It makes you not want to work hard
Always knowing more than someone else might seem like a good thing, but in the long run, it can be bad because it means you’re not constantly challenging yourself. This lack of challenge is bad for two reasons:
- You don’t work hard anymore. If you know everything, then there’s nothing to study and therefore no reason to put in the extra effort.
- You don’t learn new things anymore. If you’ve mastered all topics, there’s nothing new for you to learn about those topics.
It makes you feel secure in your abilities
And if you have a lot of knowledge in a certain area, it’s easy to feel like you do know everything. And when you believe you have all the right answers, there’s no need to ask new questions. You start believing that your way is the best way and that no other option is worth considering.
So when knowledge makes us think we are experts and we stop asking questions, it can make us lazy and complacent. We stop growing because we don’t feel like we need to learn more.
It makes you arrogant
- It makes you arrogant. Just because you know something others don’t doesn’t make you better than them. In fact, arrogance is really unbecoming and can be a sign of insecurity.
- It can make you make assumptions about what the other person knows or thinks. If someone hasn’t heard of a topic you have plenty of knowledge on, it’s possible that they’re just not interested in that topic, or think it’s boring. Don’t assume they’re stupid or less intelligent than yourself just because they don’t find the same things interesting as you do
It makes you blind to other possibilities
The problem with being in a field that requires a lot of knowledge is that you can get so isolated from the rest of humanity. You see other people’s physical flaws, but you don’t think about what they might be feeling or what they might be going through. You think you know everything already and are thus unable to learn anything new.
You assume that your way is the only right way and miss out on opportunities to hear other possibilities. You ignore feedback, which is essential when making changes to your life because it helps you find ways to improve and change things up. You don’t ask for help—or even bother listening to what people have to say—which could lead you down some very damaging paths if not done with caution and care.
This can end up costing you later on in life when people who could’ve helped point out problems and given advice aren’t there because all you’re doing is continuing on as usual, too proud or confident in your own abilities to listen or accept input from anyone else.
It causes you to make unnecessary assumptions
You might be wondering why the ability to make assumptions is a problem. After all, doesn’t it help you with your decision-making skills? Yes, but only up to a point. As we’ve discussed so far about the effect of knowledge, when you have too much of it, you can lose focus on what really matters and end up making unnecessary assumptions.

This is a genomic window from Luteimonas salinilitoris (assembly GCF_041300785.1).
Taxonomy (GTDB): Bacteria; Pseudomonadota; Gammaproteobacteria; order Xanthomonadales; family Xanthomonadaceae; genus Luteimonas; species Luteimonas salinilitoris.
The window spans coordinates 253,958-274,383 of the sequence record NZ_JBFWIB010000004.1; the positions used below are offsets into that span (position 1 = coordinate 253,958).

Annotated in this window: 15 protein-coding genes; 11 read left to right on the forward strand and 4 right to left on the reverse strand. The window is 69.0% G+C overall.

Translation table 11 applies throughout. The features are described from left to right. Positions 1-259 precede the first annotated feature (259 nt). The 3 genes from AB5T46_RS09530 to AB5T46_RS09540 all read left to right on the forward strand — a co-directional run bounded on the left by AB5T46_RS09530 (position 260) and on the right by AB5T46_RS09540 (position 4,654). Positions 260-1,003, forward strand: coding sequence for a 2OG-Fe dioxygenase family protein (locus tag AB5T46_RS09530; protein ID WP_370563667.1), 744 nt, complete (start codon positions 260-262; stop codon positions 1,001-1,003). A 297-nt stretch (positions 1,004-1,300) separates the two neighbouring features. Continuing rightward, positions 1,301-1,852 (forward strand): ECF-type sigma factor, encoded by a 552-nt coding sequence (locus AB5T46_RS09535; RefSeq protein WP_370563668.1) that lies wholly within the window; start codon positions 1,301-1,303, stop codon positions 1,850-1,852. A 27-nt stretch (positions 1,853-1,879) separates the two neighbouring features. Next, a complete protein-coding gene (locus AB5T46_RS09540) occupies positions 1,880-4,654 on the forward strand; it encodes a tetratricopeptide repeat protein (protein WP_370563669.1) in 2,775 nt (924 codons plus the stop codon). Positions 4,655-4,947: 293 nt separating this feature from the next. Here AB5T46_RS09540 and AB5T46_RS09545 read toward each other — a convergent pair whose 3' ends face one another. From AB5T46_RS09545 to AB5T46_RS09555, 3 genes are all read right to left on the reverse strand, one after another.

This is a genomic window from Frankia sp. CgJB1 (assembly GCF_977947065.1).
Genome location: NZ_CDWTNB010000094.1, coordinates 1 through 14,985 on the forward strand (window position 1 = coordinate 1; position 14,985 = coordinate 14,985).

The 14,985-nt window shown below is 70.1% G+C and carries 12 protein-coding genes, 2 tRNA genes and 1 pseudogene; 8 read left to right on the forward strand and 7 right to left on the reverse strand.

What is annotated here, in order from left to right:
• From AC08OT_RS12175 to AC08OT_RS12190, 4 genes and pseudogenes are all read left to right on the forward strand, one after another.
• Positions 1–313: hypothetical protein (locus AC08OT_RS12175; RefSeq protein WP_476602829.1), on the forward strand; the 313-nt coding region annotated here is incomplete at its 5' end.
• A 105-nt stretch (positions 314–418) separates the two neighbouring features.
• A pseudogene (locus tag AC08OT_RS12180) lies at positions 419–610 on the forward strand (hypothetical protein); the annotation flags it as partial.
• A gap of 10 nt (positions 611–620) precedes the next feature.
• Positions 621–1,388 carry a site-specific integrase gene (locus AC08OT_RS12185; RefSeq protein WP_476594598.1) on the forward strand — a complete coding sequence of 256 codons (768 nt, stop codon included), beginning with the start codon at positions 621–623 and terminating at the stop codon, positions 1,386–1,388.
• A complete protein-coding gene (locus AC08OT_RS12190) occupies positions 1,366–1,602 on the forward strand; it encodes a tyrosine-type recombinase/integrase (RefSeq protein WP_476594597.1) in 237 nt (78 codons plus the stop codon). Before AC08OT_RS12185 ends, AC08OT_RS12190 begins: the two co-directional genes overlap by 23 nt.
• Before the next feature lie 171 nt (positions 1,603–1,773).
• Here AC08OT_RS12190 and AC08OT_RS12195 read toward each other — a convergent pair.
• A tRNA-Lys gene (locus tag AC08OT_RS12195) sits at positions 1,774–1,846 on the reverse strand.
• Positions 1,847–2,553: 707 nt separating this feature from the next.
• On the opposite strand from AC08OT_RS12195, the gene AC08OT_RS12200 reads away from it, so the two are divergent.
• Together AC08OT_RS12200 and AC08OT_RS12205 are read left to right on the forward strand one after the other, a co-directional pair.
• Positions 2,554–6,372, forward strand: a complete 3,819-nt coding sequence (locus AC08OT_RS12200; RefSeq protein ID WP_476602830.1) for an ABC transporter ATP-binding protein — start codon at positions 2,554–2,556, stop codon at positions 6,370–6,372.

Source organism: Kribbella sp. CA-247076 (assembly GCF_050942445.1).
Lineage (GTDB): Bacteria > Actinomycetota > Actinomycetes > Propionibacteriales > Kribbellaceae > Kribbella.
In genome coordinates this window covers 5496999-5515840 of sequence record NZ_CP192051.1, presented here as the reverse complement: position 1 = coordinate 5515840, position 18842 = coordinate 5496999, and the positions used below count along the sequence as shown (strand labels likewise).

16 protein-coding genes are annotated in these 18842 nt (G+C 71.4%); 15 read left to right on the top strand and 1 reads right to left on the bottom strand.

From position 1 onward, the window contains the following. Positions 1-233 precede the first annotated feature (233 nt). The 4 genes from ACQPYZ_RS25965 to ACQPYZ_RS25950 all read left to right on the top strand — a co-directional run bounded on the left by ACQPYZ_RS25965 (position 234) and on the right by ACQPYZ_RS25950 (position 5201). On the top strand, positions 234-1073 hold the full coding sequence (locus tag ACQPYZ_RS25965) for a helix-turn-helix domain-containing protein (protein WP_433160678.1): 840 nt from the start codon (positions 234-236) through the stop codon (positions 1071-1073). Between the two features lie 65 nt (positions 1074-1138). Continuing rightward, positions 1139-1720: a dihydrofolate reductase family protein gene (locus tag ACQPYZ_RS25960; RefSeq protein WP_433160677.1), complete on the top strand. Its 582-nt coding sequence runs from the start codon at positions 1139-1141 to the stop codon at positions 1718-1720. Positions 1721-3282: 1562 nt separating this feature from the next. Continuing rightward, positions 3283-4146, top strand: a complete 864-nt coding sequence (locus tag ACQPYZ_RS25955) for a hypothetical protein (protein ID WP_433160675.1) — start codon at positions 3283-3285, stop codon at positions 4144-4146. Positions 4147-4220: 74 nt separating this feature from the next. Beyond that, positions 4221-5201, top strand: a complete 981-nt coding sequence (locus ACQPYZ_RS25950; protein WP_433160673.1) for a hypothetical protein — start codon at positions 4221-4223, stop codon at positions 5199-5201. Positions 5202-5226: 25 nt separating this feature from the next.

Assumptions are not always bad for us. In fact, they can be helpful in certain situations—for example, if someone has been coming into work late every day for weeks and one day that person comes in on time, then an assumption could be made that they had another appointment that took precedence overwork or they were sick or injured. However, having too many assumptions can lead you to make mistakes such as:
- Assuming a close friend stole something from you because they were standing near where the item was last seen
- Assuming your significant other is cheating on you because their phone is always dead when in reality its battery life has been decreasing over time due to age
It can stunt creativity
We often think of creative people as those who dream up entirely new concepts. While this is certainly part of creativity, it’s not the whole picture. Creativity also includes:
- The ability to look at things from a different perspective.
- The ability to solve problems in new ways.
- The ability to make connections between seemingly unrelated things.
Knowledge doesn’t guarantee success or even success in learning
You’ll be surprised at how much knowledge doesn’t really matter. It doesn’t make you better. It doesn’t make you smarter. It isn’t always accurate. It doesn’t make you more likable. It certainly doesn’t make you popular or happy, and it isn’t always enjoyable.
Take, for instance, the fact that I can tell you all about the history of the bubonic plague in Europe and its devastating effects on society, but if a plague-like illness were to sweep across the country, then my knowledge would be useless because it wouldn’t help me treat or prevent any cases from affecting me or my loved ones. So I may know some facts about the bubonic plague (and plenty of other things), but what good does that do for me?
It makes you picky
Greater knowledge of something can be both a blessing and a curse. Just like everything else, there’s a balance between knowing too much and not enough (or not caring about something). So what is the optimal amount of information to know about your hobby?
You are going to have to make an educated guess. If I were you, I’d say that it’s somewhere in the middle, but keep in mind that this may change depending on your personal tastes. Also, don’t forget that you can broaden your horizons by researching various subjects on the Internet—but be aware that there are so many websites out there that it’s easy to get overwhelmed.
Keep your sights set on the target, though, and keep spreading yourself thinner by researching new topics as they come up. In truth, if you’re already familiar with the basic information covered in this guide, then all you need is a bit of guidance from others who have more professional experience than you do (such as instructors at specialized training courses).
It makes you wish for more
Knowledge is like a drug. The more you get the more you want to get. I would like to tell you how this realization hit me and how it changed my life.
When I was young, I was interested in knowing about everything. As soon as I learned about something new, many more questions popped into my head that needed answering.